New Orleans North Carolina may get a bad rap for a lot of things out there and may be seen politically as red through and through, but when it comes to progressive, consumer friendly banking practices; North Carolina has arguably been the showcase state for good rules and regulations over the last number of years. The legislature deserves some credit for passing some of the earliest and best model legislation to curb predatory lending practices and pay day lender operations in the country, and the North Carolina Banking Commissioner Joseph Smith has presided over this operation admirably and been an advocate for more aggressive loan modifications for mortgage holders as well. It’s very good news to read that Smith has been nominated to head the Federal Housing Finance Agency, because we need some of that good North Carolina sauce on the DC barbeque when it comes to wild and weird conversations about the future of Fannie Mae and Freddie Mac that are part of the Agency domain.
Part of what gives me good feelings about this appointment is the fact that Smith has grown out of soil plowed and tended by the great Self-Help Credit Union and its progeny including the Center for Responsible Lending, which operations on a national level as an advocate and resource for consumers on financial matters. No small amount of this is due to its long time chief and original co-founder, Martin Eakes, who has kept at this vision and expanded it since 1980. I have a special fondness for the Self-Help Credit Union for a number of reasons. It was one of the first “community development” credit unions to rise up and make a difference, and has been a great success story with over 35,000 members and billions in assets now.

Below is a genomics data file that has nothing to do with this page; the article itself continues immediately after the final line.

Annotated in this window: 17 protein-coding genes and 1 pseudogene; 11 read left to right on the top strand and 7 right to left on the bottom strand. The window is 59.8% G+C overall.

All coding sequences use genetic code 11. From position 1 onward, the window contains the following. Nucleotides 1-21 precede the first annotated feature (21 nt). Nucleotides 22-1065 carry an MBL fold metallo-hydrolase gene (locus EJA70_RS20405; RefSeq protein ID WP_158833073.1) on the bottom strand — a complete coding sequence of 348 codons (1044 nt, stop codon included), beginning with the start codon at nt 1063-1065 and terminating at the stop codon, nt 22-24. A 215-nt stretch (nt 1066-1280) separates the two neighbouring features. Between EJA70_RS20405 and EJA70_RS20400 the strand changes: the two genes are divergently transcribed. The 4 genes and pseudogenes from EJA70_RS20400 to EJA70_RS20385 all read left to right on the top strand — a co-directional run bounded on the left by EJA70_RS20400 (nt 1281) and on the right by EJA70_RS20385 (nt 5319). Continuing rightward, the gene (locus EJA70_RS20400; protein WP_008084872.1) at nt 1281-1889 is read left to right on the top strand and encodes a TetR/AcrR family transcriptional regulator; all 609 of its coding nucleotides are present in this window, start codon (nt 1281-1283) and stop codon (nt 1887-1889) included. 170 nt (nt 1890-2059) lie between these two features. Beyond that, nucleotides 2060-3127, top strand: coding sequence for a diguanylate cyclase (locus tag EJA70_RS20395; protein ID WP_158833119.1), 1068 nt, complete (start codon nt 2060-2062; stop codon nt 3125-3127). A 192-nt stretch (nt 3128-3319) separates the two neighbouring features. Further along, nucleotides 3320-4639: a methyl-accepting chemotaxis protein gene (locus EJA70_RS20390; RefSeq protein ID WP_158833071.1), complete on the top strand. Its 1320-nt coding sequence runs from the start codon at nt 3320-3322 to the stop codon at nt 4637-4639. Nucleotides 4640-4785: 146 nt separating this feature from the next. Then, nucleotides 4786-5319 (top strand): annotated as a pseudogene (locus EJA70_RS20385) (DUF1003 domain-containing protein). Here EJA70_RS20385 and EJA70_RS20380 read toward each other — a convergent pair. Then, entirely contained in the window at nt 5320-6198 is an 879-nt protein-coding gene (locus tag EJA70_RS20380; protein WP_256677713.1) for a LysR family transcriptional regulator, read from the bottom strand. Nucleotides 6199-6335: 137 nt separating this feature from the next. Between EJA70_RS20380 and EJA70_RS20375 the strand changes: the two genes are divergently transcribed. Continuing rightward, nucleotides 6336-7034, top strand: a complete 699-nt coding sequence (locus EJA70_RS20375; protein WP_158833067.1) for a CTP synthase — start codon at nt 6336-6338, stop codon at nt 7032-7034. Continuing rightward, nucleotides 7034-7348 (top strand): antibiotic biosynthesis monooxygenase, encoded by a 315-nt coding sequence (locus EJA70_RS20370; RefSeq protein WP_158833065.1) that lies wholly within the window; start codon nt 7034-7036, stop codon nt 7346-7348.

Some of the other co-founders included Web Gulley, who along with his brother Dub, were Little Rock natives and in Dub’s case an early ACORN organizer in Arkansas in the 1970’s before moving back to Durham which they fell in love with as Duke students. Their father ran a savings and loan bank in Little Rock, Pulaski Federal Saving, and though it would have shocked the Little Rock power structure to its shoes, because of my good standing with the brothers, his door was always open to me, and he provided the loan which allowed us to buy our first building on 15th Street. He was an old school banker of the rare sort that believed that a bank was about building the whole communities not just pocket lining. I always liked to think that there was a legacy line of connection that ran straight through to Self-Help, even if it’s just sentimental. Web went on to a political and legal career in Durham as Mayor and legislator.
In politics one of the earliest things I learned in Little Rock at the hands of Max Allison, the great political organizer from the 1940’s through 1970’s in Arkansas, was to always look for the “fine hand” behind the headline to see where the influence lies and how something was put together and would work. I have to believe Martin’s fine hand is somewhere behind this appointment. Whether he was pushing from behind the scenes or out front leading the way, doesn’t matter as much as knowing that Smith and the great folks of Self-Help and CRL will know each other by sight when they cross in the halls and be able to offset some of the craziness that Smith will hear in Washington with some good solid, down home advice about making sure that federal housing finance and the siblings, Freddie and Fannie, keep the consumers first and don’t just fall to the bankers and the political winds.
Good job to all of y’all – you don’t get enough props, but you earned this one!